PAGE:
Large-scale tree planting is advocated to provide additional atmospheric cooling and further reduce global warming. This raises a question about the present time: do trees cool or warm the atmosphere? This question does not have a simple yes or no answer. Examination of the greenhouse effect, global warming and the carbon cycle, and how trees and forests function provides the basis for understanding how forests might cool or warm the atmosphere. Results from research and models indicate that cooling or warming depends on where forests are located and the type and color of trees. Cooling generally prevails over warming, but this may change. This book will appeal to anyone interested in climate change, ecology and conservation.
1. Global warming and forests in the Anthropocene; 2. The gases that cause the greenhouse effect; 3. Carbon and photochemical oxidant cycles; 4. Biogeochemical and bio geophysical factors that affect trees; 5. Trees in a warming world; 6. Forests of the world; 7. Knowledge base for forests in cooling and warming; 8. Mitigating global warming by forests; 9. Bringing it all together.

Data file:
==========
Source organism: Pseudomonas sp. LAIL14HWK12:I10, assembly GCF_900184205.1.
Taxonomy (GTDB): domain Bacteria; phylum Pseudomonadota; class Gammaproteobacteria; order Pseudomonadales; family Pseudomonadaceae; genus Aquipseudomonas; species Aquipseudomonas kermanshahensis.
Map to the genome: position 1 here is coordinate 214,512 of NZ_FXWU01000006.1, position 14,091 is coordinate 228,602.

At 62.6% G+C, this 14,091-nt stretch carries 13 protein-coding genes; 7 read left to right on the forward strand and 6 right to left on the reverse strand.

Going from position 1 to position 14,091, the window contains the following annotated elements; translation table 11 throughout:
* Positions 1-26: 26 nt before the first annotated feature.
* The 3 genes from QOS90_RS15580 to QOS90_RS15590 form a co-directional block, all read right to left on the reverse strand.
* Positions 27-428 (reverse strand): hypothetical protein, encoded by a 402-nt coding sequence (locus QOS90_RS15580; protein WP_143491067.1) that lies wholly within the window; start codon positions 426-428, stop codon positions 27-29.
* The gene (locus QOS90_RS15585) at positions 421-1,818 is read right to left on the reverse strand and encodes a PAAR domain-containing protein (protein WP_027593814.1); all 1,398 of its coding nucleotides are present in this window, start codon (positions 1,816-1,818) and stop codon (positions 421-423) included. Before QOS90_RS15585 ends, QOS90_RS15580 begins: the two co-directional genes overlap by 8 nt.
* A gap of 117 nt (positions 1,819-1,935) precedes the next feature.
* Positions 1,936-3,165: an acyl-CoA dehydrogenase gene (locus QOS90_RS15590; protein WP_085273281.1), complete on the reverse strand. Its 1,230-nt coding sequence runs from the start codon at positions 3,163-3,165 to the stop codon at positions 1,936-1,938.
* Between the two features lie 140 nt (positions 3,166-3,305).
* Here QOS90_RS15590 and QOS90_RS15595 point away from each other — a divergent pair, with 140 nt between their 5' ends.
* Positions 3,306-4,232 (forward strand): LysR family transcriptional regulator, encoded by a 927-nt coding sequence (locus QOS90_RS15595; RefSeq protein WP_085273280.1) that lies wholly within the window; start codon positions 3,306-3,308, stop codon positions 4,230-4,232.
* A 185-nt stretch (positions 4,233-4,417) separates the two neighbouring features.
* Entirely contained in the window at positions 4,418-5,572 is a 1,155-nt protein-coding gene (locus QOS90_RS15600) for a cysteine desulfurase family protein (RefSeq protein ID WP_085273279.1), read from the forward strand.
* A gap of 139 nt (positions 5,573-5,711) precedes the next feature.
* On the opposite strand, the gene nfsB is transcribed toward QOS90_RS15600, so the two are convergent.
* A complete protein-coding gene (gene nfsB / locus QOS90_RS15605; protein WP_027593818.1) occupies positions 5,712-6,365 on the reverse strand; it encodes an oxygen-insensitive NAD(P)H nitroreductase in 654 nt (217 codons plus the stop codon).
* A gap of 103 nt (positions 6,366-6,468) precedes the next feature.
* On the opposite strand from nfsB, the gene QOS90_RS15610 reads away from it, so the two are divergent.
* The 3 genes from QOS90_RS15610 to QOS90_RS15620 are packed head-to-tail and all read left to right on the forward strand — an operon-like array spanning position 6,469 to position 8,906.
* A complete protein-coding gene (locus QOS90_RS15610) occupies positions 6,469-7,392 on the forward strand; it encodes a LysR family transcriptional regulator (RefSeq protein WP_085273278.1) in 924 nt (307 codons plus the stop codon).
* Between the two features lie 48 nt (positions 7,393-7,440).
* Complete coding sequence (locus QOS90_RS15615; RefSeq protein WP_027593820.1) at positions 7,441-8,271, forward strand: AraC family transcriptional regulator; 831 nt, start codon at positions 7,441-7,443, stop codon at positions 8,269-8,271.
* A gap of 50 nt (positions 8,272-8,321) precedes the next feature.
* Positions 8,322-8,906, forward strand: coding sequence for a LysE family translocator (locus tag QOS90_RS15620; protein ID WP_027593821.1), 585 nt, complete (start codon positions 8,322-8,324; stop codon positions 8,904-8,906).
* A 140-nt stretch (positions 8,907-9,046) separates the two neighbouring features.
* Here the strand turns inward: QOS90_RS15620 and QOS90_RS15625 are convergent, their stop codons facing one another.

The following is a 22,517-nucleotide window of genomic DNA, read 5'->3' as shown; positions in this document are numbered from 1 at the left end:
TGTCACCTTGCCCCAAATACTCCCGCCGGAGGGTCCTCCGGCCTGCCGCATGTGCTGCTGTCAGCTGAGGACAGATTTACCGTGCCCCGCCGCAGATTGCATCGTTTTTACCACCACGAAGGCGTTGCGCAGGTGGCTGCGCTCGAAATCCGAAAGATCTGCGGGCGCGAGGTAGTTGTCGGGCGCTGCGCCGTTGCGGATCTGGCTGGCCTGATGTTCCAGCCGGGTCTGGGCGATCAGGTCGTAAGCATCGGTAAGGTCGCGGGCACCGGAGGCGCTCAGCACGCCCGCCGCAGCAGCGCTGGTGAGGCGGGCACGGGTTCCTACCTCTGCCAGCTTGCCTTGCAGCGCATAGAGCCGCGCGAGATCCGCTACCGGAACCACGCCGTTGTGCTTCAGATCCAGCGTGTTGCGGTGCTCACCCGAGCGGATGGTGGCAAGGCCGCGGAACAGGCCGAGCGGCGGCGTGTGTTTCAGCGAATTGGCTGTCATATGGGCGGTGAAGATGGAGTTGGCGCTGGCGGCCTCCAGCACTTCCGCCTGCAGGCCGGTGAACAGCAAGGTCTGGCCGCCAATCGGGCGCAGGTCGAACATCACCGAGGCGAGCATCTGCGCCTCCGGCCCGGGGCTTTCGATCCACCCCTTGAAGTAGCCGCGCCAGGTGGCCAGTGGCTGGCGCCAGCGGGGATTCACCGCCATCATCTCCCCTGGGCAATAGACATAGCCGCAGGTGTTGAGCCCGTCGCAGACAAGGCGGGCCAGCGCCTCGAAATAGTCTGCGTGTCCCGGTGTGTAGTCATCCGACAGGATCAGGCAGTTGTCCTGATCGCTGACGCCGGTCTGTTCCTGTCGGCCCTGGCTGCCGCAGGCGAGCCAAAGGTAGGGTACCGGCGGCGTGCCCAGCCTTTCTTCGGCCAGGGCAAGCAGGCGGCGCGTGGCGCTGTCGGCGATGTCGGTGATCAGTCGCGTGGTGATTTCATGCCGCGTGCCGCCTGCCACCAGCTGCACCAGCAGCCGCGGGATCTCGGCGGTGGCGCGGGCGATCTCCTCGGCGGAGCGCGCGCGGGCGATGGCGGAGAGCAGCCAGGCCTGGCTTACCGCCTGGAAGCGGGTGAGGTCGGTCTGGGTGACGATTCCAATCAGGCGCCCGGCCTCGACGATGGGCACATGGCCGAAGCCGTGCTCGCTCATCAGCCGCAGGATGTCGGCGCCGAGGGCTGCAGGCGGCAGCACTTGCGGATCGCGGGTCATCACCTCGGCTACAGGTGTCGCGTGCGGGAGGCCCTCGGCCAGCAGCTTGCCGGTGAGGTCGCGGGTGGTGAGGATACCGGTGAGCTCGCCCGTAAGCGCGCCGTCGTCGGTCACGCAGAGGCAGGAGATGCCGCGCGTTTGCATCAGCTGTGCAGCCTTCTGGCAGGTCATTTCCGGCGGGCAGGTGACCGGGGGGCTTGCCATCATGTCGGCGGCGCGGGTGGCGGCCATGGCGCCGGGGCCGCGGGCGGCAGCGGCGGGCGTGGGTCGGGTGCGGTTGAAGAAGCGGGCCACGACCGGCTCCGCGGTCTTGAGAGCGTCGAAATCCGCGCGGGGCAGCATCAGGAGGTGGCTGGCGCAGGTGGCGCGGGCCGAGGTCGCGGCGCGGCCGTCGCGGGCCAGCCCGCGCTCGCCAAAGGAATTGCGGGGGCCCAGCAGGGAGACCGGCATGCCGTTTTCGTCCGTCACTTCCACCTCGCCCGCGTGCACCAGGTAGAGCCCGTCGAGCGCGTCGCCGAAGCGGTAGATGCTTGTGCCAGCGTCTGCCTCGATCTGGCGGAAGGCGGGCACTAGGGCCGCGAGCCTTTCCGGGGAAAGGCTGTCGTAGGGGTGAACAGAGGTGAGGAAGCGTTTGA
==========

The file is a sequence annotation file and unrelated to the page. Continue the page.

William J. Manning is Professor Emeritus in the Laboratory of Plant Environmental Biology at the University of Massachusetts, Amherst. His research interests are in plant responses to ambient and elevated CO2 and ozone, urban plant biology, and plants as indicators of ambient ozone. He has published extensively in the primary literature. His teaching has focused on courses in Air Pollution and Climate Change Biology and Urban Plant Biology. He was a member of the US EPA's Clean Air Scientific Advisory Council (CASAC). He is the former Editor-in-Chief of the journal Environmental Pollution.
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